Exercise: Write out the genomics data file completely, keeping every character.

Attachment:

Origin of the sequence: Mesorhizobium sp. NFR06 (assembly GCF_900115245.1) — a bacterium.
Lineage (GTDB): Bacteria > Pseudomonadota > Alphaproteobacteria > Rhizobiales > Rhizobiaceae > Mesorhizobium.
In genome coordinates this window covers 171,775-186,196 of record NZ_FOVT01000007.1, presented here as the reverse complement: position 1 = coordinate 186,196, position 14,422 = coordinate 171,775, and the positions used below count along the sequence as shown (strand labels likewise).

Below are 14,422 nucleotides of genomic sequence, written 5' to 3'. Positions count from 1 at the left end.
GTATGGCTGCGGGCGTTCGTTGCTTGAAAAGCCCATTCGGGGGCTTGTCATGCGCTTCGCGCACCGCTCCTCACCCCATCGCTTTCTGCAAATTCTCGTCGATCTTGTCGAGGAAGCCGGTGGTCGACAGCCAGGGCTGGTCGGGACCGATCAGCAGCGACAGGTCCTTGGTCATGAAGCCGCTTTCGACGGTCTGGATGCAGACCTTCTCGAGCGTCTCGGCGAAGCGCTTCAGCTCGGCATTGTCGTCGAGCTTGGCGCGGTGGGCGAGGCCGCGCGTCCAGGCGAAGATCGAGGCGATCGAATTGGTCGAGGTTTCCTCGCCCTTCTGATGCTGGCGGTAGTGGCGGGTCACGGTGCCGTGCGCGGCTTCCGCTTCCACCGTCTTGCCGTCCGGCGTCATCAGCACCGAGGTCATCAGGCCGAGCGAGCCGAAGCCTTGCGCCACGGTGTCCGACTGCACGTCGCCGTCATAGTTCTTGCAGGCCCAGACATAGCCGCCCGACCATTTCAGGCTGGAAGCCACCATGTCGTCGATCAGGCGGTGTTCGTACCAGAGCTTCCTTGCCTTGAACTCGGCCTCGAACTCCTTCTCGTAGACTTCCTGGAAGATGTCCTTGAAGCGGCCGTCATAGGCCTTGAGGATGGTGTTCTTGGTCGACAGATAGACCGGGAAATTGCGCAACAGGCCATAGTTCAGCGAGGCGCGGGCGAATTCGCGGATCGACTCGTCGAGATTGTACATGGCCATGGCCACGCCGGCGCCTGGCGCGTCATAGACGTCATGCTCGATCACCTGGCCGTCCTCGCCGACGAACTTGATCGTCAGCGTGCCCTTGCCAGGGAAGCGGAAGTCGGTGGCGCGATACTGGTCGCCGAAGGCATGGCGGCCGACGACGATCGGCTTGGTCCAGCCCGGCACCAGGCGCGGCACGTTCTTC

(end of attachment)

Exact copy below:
Origin of the sequence: Mesorhizobium sp. NFR06 (assembly GCF_900115245.1) — a bacterium.
Lineage (GTDB): Bacteria > Pseudomonadota > Alphaproteobacteria > Rhizobiales > Rhizobiaceae > Mesorhizobium.
In genome coordinates this window covers 171,775-186,196 of record NZ_FOVT01000007.1, presented here as the reverse complement: position 1 = coordinate 186,196, position 14,422 = coordinate 171,775, and the positions used below count along the sequence as shown (strand labels likewise).

Below are 14,422 nucleotides of genomic sequence, written 5' to 3'. Positions count from 1 at the left end.
GTATGGCTGCGGGCGTTCGTTGCTTGAAAAGCCCATTCGGGGGCTTGTCATGCGCTTCGCGCACCGCTCCTCACCCCATCGCTTTCTGCAAATTCTCGTCGATCTTGTCGAGGAAGCCGGTGGTCGACAGCCAGGGCTGGTCGGGACCGATCAGCAGCGACAGGTCCTTGGTCATGAAGCCGCTTTCGACGGTCTGGATGCAGACCTTCTCGAGCGTCTCGGCGAAGCGCTTCAGCTCGGCATTGTCGTCGAGCTTGGCGCGGTGGGCGAGGCCGCGCGTCCAGGCGAAGATCGAGGCGATCGAATTGGTCGAGGTTTCCTCGCCCTTCTGATGCTGGCGGTAGTGGCGGGTCACGGTGCCGTGCGCGGCTTCCGCTTCCACCGTCTTGCCGTCCGGCGTCATCAGCACCGAGGTCATCAGGCCGAGCGAGCCGAAGCCTTGCGCCACGGTGTCCGACTGCACGTCGCCGTCATAGTTCTTGCAGGCCCAGACATAGCCGCCCGACCATTTCAGGCTGGAAGCCACCATGTCGTCGATCAGGCGGTGTTCGTACCAGAGCTTCCTTGCCTTGAACTCGGCCTCGAACTCCTTCTCGTAGACTTCCTGGAAGATGTCCTTGAAGCGGCCGTCATAGGCCTTGAGGATGGTGTTCTTGGTCGACAGATAGACCGGGAAATTGCGCAACAGGCCATAGTTCAGCGAGGCGCGGGCGAATTCGCGGATCGACTCGTCGAGATTGTACATGGCCATGGCCACGCCGGCGCCTGGCGCGTCATAGACGTCATGCTCGATCACCTGGCCGTCCTCGCCGACGAACTTGATCGTCAGCGTGCCCTTGCCAGGGAAGCGGAAGTCGGTGGCGCGATACTGGTCGCCGAAGGCATGGCGGCCGACGACGATCGGCTTGGTCCAGCCCGGCACCAGGCGCGGCACGTTCTTC